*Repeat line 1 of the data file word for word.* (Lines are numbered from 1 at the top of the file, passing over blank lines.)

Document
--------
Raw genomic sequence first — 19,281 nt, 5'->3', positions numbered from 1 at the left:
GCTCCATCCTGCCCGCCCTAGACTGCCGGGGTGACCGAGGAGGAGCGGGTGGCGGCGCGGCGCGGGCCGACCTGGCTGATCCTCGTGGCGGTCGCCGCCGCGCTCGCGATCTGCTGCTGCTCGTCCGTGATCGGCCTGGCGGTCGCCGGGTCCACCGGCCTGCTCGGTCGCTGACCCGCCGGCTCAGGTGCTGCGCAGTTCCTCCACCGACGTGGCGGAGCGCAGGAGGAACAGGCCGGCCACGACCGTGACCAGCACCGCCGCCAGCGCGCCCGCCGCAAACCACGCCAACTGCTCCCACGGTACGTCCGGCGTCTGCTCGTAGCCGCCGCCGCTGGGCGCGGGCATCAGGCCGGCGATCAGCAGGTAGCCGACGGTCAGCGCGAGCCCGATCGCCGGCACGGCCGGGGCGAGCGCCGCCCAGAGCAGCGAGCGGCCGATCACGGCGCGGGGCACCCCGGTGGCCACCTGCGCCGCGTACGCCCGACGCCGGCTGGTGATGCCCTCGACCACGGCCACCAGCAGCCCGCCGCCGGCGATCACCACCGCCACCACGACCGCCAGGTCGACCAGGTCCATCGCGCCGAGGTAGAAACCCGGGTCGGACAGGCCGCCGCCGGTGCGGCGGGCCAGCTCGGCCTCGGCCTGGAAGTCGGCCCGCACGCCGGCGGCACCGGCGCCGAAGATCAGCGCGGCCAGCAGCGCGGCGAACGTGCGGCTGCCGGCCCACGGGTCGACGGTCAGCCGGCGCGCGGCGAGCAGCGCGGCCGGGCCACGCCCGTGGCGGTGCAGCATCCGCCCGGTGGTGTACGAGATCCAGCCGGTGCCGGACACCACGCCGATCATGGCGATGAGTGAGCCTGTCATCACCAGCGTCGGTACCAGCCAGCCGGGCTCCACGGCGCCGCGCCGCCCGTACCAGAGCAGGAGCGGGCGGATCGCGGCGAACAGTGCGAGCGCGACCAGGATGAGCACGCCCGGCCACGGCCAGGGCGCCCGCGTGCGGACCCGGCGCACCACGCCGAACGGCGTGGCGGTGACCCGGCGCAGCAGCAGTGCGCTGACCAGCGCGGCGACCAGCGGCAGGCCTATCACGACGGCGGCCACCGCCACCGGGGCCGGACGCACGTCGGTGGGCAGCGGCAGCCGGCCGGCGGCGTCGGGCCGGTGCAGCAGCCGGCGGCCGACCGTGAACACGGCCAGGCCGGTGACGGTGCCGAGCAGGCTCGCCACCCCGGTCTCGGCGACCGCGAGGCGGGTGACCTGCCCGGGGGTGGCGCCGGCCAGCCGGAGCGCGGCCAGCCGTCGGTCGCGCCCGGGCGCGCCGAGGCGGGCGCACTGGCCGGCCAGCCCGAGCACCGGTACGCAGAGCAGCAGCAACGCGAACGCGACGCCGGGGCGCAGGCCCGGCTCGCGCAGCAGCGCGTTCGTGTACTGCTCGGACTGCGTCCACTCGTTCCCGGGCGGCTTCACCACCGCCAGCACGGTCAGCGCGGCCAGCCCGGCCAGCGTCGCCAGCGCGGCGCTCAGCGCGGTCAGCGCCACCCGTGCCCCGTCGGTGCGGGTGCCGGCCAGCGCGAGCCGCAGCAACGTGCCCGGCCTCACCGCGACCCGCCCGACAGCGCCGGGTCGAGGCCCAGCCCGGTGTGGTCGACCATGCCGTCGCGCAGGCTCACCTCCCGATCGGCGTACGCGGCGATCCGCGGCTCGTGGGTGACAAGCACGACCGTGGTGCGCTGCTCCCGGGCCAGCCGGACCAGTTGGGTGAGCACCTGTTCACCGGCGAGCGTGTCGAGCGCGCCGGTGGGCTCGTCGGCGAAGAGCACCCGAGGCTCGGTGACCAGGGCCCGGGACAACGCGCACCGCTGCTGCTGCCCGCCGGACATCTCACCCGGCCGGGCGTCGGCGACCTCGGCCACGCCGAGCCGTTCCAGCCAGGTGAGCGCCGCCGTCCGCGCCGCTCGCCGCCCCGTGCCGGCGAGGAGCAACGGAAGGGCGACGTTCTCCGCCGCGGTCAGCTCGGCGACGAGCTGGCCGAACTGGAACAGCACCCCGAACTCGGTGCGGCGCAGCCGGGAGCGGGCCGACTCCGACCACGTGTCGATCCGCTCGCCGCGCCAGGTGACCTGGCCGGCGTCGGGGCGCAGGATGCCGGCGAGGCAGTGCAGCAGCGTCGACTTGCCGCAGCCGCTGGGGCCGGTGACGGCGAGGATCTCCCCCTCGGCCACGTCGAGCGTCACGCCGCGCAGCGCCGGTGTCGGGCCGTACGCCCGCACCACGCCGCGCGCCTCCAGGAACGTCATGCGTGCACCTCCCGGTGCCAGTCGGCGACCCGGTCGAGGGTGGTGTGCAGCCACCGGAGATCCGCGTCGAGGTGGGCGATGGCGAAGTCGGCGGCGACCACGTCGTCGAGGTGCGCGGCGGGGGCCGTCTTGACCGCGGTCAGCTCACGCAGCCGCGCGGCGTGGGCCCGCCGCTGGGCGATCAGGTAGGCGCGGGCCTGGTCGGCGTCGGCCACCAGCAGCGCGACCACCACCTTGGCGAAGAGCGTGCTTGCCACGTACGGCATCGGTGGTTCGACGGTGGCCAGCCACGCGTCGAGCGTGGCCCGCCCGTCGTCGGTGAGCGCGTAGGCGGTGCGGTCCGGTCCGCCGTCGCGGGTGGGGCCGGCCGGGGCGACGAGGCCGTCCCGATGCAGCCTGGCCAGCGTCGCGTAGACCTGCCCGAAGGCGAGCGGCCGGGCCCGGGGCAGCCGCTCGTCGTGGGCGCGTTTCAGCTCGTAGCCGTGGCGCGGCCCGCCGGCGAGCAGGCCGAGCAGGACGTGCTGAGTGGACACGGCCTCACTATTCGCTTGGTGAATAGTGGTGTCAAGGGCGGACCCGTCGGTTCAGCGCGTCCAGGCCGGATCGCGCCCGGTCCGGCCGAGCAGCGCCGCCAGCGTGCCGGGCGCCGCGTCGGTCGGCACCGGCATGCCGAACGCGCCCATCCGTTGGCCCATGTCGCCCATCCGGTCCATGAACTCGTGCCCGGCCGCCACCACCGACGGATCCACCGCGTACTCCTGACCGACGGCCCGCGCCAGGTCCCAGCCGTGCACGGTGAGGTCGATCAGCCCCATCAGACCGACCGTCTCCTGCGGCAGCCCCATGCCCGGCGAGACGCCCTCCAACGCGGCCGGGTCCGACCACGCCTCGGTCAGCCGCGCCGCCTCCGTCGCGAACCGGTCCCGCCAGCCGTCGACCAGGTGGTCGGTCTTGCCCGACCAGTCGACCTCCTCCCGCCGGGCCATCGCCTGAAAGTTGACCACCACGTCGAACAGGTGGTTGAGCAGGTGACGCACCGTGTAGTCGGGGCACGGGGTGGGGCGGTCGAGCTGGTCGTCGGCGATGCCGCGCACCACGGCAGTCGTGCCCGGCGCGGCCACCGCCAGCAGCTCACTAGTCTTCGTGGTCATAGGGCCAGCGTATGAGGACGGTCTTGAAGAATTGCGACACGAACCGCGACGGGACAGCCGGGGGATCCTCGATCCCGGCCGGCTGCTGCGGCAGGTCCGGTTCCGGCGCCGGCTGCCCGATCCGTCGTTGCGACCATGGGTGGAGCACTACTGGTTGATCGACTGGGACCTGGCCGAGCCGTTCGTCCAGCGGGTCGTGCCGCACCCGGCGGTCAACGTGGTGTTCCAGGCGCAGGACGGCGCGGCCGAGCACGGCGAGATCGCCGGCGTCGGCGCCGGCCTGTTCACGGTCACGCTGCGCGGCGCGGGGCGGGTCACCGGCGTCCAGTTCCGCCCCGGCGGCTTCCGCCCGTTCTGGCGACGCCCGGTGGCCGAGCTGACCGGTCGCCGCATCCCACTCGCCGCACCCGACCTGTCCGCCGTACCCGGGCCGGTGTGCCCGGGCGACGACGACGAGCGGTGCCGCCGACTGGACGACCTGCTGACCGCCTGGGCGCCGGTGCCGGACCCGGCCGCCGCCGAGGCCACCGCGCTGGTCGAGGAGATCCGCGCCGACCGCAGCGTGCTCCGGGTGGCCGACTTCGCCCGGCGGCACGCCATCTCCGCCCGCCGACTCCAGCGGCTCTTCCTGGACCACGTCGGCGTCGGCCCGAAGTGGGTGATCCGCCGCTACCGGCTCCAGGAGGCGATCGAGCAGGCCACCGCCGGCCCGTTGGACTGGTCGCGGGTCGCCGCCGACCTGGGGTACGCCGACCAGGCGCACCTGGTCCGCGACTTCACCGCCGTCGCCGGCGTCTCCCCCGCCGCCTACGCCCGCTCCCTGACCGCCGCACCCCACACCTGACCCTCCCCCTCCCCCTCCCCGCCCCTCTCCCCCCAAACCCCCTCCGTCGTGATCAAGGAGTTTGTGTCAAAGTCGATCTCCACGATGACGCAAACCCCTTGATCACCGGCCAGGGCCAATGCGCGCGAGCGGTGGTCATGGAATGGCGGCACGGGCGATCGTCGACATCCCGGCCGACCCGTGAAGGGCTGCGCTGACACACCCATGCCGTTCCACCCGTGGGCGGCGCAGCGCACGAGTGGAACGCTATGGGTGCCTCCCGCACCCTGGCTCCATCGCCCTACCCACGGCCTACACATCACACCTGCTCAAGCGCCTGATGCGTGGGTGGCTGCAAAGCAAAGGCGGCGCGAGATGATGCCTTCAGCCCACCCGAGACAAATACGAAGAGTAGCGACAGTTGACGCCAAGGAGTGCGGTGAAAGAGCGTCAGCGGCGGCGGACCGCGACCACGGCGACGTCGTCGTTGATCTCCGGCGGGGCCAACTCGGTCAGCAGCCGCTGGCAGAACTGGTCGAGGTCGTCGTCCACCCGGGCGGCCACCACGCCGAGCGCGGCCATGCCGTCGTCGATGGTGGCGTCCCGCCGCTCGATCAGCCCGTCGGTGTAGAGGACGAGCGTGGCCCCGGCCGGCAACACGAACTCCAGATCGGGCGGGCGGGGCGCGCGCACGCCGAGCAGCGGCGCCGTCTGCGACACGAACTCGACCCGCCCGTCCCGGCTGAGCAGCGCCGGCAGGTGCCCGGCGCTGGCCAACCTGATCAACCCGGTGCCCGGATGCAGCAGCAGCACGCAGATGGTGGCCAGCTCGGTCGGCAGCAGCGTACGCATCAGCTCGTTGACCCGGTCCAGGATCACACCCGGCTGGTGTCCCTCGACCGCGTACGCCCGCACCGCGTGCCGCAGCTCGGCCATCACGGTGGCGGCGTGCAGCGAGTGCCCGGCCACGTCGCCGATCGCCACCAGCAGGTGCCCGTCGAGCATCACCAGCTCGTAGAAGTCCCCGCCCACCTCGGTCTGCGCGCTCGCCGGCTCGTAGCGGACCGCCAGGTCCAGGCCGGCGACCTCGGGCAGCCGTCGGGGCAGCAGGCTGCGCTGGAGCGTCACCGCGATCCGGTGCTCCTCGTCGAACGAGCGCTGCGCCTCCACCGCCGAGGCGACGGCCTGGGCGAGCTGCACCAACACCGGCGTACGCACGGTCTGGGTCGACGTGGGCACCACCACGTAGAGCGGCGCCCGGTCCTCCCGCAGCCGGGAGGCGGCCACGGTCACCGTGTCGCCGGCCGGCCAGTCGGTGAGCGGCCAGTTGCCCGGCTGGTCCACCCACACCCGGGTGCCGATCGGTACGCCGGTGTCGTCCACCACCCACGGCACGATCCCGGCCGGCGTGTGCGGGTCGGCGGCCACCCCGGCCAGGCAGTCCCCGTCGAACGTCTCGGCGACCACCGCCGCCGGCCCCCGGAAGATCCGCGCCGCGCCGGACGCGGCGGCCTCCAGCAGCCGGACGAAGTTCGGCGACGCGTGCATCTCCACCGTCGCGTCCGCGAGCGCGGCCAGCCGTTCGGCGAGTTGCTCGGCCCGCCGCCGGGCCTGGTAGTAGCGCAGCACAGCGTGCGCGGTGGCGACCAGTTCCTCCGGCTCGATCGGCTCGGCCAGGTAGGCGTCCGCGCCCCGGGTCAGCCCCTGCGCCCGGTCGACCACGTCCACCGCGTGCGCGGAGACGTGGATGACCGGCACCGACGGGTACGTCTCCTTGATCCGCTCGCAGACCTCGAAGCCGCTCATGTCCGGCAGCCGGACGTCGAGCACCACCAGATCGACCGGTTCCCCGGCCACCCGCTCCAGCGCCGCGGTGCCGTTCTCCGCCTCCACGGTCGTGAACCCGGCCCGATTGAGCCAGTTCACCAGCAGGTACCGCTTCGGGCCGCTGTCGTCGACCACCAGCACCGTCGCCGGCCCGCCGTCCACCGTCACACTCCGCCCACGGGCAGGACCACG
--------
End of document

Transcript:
Raw genomic sequence first — 19,281 nt, 5'->3', positions numbered from 1 at the left: